Asthma no bar to sporting success

People who suffer from exercise-induced asthma have been encouraged not to give up on sport after it emerged that 25% of Team GB suffer from the respiratory condition.

A quarter of Britain's hopefuls including Tour de France champion Bradley Wiggins, swimmer Rebecca Adlington and marathon runner Paula Radcliffe all have asthma, according to charity Asthma UK.

About three-quarters of people with asthma say that exercise is a trigger for their condition. But the majority of people with exercise-induced asthma can take part in any sport they choose with proper training and medicine, the charity said.

Cyclist Wiggins told the charity: "It's only a hindrance if you make it one - it does sound quite bad if you are diagnosed with asthma and your natural instinct is to think that's it. But there is better medicine available now and I am an Olympic champion - the evidence is out there that you can succeed."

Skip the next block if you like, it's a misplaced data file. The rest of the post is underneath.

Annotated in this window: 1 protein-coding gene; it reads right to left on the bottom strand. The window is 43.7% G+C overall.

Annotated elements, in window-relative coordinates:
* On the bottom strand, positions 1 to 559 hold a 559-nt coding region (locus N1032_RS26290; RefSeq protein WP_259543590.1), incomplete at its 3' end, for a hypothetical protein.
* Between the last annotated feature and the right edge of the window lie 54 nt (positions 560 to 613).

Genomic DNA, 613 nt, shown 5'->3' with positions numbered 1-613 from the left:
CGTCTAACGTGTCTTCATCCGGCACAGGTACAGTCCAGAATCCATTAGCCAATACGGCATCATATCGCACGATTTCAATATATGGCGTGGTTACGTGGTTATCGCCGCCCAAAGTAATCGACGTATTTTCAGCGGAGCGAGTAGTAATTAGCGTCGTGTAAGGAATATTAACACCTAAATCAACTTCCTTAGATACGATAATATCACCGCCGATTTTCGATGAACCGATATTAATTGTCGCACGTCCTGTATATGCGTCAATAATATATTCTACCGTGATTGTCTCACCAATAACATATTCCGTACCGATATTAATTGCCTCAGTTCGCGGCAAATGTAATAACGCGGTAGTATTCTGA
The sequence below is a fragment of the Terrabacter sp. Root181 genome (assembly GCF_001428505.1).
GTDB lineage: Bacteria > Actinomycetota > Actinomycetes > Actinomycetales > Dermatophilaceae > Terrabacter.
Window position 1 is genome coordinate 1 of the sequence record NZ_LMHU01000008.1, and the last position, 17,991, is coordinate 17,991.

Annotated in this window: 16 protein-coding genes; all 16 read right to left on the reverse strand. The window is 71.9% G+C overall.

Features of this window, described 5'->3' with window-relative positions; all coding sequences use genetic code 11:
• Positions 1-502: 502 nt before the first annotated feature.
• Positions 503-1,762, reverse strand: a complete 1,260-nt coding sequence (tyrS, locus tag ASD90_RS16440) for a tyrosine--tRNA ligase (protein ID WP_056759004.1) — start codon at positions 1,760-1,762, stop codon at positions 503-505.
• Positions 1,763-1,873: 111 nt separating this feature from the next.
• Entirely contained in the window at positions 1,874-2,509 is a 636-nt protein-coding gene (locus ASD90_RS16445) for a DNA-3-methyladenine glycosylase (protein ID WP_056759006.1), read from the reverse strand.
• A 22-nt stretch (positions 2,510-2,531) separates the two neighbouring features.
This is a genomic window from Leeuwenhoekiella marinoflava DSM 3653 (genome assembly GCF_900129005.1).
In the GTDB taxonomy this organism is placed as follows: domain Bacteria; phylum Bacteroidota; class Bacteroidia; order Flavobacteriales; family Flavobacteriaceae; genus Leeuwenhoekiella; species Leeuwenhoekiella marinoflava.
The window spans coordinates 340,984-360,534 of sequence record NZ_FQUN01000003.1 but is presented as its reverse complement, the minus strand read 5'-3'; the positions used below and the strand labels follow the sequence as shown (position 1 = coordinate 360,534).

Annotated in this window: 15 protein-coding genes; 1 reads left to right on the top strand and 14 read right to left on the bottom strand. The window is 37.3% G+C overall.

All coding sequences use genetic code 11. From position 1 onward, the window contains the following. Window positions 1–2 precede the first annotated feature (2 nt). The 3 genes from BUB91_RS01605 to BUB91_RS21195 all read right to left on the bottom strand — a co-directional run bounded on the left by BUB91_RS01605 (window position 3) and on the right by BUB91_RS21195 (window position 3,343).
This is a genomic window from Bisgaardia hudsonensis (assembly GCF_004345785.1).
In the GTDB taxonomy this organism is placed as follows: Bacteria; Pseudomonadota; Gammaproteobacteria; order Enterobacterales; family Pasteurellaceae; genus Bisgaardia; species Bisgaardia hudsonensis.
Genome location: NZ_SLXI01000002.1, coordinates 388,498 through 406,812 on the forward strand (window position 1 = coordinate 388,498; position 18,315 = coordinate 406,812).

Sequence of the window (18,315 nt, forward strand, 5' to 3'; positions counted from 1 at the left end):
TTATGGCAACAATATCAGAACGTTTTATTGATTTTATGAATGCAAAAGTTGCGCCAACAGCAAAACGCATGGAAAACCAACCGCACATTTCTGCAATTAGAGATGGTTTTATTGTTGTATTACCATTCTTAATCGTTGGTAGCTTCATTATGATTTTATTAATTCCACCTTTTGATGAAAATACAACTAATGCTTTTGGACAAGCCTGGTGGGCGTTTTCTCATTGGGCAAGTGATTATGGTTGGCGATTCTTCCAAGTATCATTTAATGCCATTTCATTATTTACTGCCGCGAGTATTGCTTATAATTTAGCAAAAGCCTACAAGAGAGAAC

Defending Olympic rowing champions Pete Reed and Tom James both suffer from the condition as do swimmer Jo Jackson and footballer Craig Bellamy.

The charity said that people with asthma should participate in exercise as it improves lung function and can help with the management of symptoms.

Asthma UK spokeswoman Cher Piddock said: "There are some incredibly talented sportspeople with asthma but not everyone with the condition is able to compete at Olympic level like Bradley Wiggins or Rebecca Adlington. There are still around 250,000 people in the UK whose asthma is so severe that many of them are unable to walk to the shops or go to work.

"With the right medicines and support the majority of people with asthma should be able to take part in some sort of exercise, whether that's being able to reach the top of the stairs, the top of a mountain or the top of a podium.

"We'd encourage anyone with asthma who is struggling with their symptoms to speak to their GP or asthma nurse to ensure their asthma is as controlled as it can be."

Endurance sports are most likely to cause problems for people with exercise-induced asthma, including long-distance running, cross-country skiing and cycling. Symptoms of exercise-induced asthma include coughing, wheezing, chest-tightness and difficulty in breathing.